Dear Rhonda & Dr. Cheri: Good manners are the golden ticket
Dear Rhonda and Dr. Cheri,
My wife embarrasses me because she doesn’t have good manners or grooming habits. I make excuses for her to not go with me to dinners and social events.
She’ll roll out of bed and go grocery shopping without brushing her teeth, hair, and she smells awful.
She doesn’t greet people, look them in their eyes, introduce herself, or hold a conversation.
She’s loving and caring (plus we’ve been married for 15 years), but I don’t want to be seen with her.
Having good manners is the same as having civility — our definition of civility is to be caring, considerate, and courteous to everyone. Being socially proficient is a communications and confidence issue.
We encourage people to learn to feel well enough about themselves in order to be able to turn their focus towards others. That means grooming yourself daily, standing tall, having eye contact and connecting with others by caring.
First, have a gentle discussion with your wife about depression or other issues that might be preventing her from being socially adept and well-groomed.
If she becomes defensive, find a therapist about this issue. Show her this column, so she’ll understand you love her and you want the best for both of you.
A few important manners:
1) Be aware of offensive smells, grooming habits and inappropriate activities that belong in the bathroom (picking teeth, blowing nose, and spitting).
2) It’s courteous to endure boredom or differing beliefs, unless the conversation is rude, rough, or gossipy … then politely excuse yourself.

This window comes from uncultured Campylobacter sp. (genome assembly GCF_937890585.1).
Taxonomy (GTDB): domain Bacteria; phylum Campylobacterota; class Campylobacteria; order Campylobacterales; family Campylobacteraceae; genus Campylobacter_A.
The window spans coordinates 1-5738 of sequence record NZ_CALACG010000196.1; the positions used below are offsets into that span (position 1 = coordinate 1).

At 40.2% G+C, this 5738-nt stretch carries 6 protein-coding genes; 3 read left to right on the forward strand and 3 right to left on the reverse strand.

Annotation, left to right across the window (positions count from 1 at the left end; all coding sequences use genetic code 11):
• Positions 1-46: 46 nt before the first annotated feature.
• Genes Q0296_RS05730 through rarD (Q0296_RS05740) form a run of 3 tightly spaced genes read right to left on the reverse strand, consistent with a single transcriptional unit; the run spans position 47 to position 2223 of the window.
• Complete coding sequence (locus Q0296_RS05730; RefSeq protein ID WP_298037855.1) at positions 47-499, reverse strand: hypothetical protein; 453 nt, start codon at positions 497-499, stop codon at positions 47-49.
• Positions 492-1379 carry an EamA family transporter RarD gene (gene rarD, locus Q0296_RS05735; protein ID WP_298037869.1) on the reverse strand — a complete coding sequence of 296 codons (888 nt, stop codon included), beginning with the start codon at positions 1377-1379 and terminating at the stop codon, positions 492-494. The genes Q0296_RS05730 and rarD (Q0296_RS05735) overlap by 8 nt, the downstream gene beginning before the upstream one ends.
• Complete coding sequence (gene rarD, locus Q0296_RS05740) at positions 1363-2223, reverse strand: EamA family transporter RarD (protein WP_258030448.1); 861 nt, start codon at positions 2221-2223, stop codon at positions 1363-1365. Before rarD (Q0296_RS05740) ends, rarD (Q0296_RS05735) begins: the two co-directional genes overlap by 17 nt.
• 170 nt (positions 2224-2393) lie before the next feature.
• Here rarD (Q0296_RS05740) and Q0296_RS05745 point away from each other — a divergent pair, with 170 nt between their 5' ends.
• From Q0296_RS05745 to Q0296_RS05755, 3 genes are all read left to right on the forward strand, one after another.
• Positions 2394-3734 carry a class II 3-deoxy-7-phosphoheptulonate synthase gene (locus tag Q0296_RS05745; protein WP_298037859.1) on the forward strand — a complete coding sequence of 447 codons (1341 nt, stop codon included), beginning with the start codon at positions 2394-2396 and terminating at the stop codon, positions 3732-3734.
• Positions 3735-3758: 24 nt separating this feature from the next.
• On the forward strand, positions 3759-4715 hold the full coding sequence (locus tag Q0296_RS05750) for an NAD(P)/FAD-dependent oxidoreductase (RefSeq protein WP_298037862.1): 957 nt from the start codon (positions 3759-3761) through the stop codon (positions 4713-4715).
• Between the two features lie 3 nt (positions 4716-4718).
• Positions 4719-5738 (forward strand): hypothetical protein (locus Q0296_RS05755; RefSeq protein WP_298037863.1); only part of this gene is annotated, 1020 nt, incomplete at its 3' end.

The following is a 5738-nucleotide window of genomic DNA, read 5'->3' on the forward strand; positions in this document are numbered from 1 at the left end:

3) Mingle well, don’t cause scenes, be brief in storytelling, don’t be a walking encyclopedia, be aware of what’s happening in the world, and be enjoyable and positive.
4) TMI (too much information) is inappropriate and uncomfortable.
5) Say “please,” “thank you,” “excuse me,” and “I’m sorry.”
6) Don’t swear, be obscene, joke about everything, or argue in public.
7) Practice table manners: Close your mouth when chewing, pass food to the right, use your napkin, don’t announce bathroom visits, don’t interrupt, and pay attention to others.
8) Don’t recite all your ailments and opinions.
9) Have civility, be confident, humble, and listen more than you speak.
Benefits of good manners:
1) You’ll set good standards for respectful behavior, and create a better culture.
2) When you care for yourself, others tend to care about you, and you then care about others. It’s a healthy circle of communication.
3) People appreciate others who are polite, interested and interesting.
Practice the golden rule and the golden ticket to joy will come to you, your family, and our society. Good manners are contagious.
Rhonda and Dr. Cheri
Rhonda Orr is the president and founder of the Prescott-based Rhonda’s STOP BULLYING Foundation. Dr. Cheri L. McDonald, PhD, LMFT, is a crime-victim specialist. Listen to Rhonda’s podcast: bullyinglifeandstuff.com